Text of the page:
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Allie DiBernardo beat her dream school, Notre Dame, on ESPN U as a freshman with four fingers due to a broken thumb.
 
Allie DiBernardo beat her dream school, Notre Dame, on ESPN U as a freshman with four fingers due to a broken thumb.
 

Oct. 14, 2013

VILLANOVA, Pa. - Allie DiBernardo is a walk-on junior that was an integral part of the Villanova volleyball team in 2011, providing a spark that helped the Wildcats to a BIG EAST Championship tournament berth. Thrown into the fire in her first collegiate year and forced to start as the team's primary setter, DiBernardo excelled, appearing in 27 matches and 94 sets, averaging 9.70 assists per set with a total of 912 assists for a team that finished 17-13.

However, DiBernardo's story does not begin with the accomplishments adored in her freshman season. Instead it originates in the spring of her senior year in high school when she was thrown a curve ball that set off an emotional rollercoaster.

Ever since the Coto de Caza, Calif. native learned how to hit a volleyball she had her mind set on one goal: follow her parents' legacy and play volleyball at the University of Notre Dame. Raised by two parents who met each other while playing college ball for the Fighting Irish, DiBernardo was instilled with Blue and Gold since she was a baby.

"Both my parents played sports at Notre Dame so it was my dream to play there ever since I was little. I was dying to go there," DiBernardo said.

When she began playing volleyball competitively, the junior setter believed she would be the next DiBernardo to play for the iconic Catholic school that enjoys the success of being one of the top athletic programs in the entire nation. Her father, Rick, laced up his cleats for the prestigious football team that holds an NCAA record 13 National Championships in its storied history. While her mother, Mollie, played four seasons for the Notre Dame Volleyball team.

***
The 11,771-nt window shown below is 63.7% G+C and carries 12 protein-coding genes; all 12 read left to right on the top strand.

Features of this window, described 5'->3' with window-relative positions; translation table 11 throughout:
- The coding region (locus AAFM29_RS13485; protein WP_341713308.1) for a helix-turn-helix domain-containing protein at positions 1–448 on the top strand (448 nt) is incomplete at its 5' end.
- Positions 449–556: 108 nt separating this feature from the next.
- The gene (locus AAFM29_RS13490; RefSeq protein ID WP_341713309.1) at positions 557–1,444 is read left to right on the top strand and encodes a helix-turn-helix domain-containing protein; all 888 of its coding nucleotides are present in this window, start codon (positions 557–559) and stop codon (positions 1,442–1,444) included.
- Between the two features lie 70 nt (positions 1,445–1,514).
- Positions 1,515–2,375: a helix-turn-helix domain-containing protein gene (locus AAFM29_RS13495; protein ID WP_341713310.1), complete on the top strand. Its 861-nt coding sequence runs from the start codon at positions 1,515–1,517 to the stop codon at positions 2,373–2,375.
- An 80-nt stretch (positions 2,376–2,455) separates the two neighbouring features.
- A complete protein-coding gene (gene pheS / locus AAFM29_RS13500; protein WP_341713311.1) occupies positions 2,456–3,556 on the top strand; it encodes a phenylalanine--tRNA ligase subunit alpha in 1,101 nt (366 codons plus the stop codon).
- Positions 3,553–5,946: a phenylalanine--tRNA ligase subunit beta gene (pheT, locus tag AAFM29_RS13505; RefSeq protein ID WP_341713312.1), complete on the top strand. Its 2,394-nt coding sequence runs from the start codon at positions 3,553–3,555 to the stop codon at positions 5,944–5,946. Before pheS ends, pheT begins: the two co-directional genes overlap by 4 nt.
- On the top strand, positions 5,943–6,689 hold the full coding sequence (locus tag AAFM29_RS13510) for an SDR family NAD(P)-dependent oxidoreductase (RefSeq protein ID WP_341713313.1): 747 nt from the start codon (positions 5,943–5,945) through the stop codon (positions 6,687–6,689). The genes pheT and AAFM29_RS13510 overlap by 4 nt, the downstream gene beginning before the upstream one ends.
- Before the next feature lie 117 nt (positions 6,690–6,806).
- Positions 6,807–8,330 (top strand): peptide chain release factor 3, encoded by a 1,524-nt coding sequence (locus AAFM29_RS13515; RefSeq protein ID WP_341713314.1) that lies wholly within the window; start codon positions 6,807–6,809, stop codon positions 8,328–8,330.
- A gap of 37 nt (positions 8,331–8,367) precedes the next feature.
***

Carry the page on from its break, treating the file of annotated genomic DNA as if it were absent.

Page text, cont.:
In the summer before her senior year of high school, DiBernardo participated at a camp at Notre Dame and really impressed the coaches. In her discussions with the Fighting Irish, she was told the team really wanted her to be their setter but everything had to fall in place in order for her to get into the school of her dreams.

 

 

"I found out that I didn't get into Notre Dame and I was really distraught," DiBernardo added. "I was upset because I thought my volleyball career was over. I was heartbroken, depressed and didn't know what to do because I loved volleyball so much. I live to play so when I got the news it was unbearable."

Meanwhile, DiBernardo had received news that she had been accepted into another Catholic school in a different state but had not planned to really think about Villanova University since she had her heart set on Notre Dame. Not knowing she would play volleyball ever again, DiBernardo's father told her to give the Villanova coach (Josh Steinbach) a call and talk about joining the program.

"I was blindsided by the turn of events so I didn't think about playing at Villanova. My dad called Josh and told him I wanted to walk-on," DiBernardo said. "The Notre Dame coach called Josh as well and put in a good word for me, saying that I was a good player, good athlete and come from a good family."

A few weeks later, Villanova head coach Josh Steinbach called DiBernardo back with the greatest news she could ever imagine. Villanova's was recruiting a setter and she would be a perfect fit for the Wildcats team that needed someone with her skill set and the ability to bounce back and recover during times of turmoil. DiBernardo was so thrilled to be playing college volleyball; she made the decision without even visiting the campus.

"When we got to campus, Josh was like I've never had an athlete that has never seen the school, so he showed me around the campus," DiBernardo said. "All I needed to know where the gym was and where to eat and I was good to go. It all meshed together weirdly and the stars were aligned for this to happen, Villanova needed a setter and I got to play volleyball. I love it."